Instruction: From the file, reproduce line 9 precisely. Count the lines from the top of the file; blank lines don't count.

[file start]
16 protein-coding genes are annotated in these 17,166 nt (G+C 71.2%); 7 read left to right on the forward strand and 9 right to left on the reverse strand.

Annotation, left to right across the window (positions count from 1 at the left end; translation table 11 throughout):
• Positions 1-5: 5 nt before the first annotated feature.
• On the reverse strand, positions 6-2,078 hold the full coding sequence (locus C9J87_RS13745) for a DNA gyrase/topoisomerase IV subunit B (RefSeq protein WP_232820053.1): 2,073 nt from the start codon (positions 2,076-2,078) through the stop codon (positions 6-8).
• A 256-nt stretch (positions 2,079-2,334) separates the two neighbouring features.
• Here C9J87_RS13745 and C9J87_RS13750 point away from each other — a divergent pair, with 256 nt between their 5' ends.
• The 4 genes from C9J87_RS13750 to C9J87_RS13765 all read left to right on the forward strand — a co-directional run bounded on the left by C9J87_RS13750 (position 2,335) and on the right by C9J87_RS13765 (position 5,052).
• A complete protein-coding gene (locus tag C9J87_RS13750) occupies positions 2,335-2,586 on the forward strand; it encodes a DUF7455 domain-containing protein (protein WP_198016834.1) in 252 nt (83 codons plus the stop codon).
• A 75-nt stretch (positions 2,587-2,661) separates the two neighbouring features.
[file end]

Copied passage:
• A 75-nt stretch (positions 2,587-2,661) separates the two neighbouring features.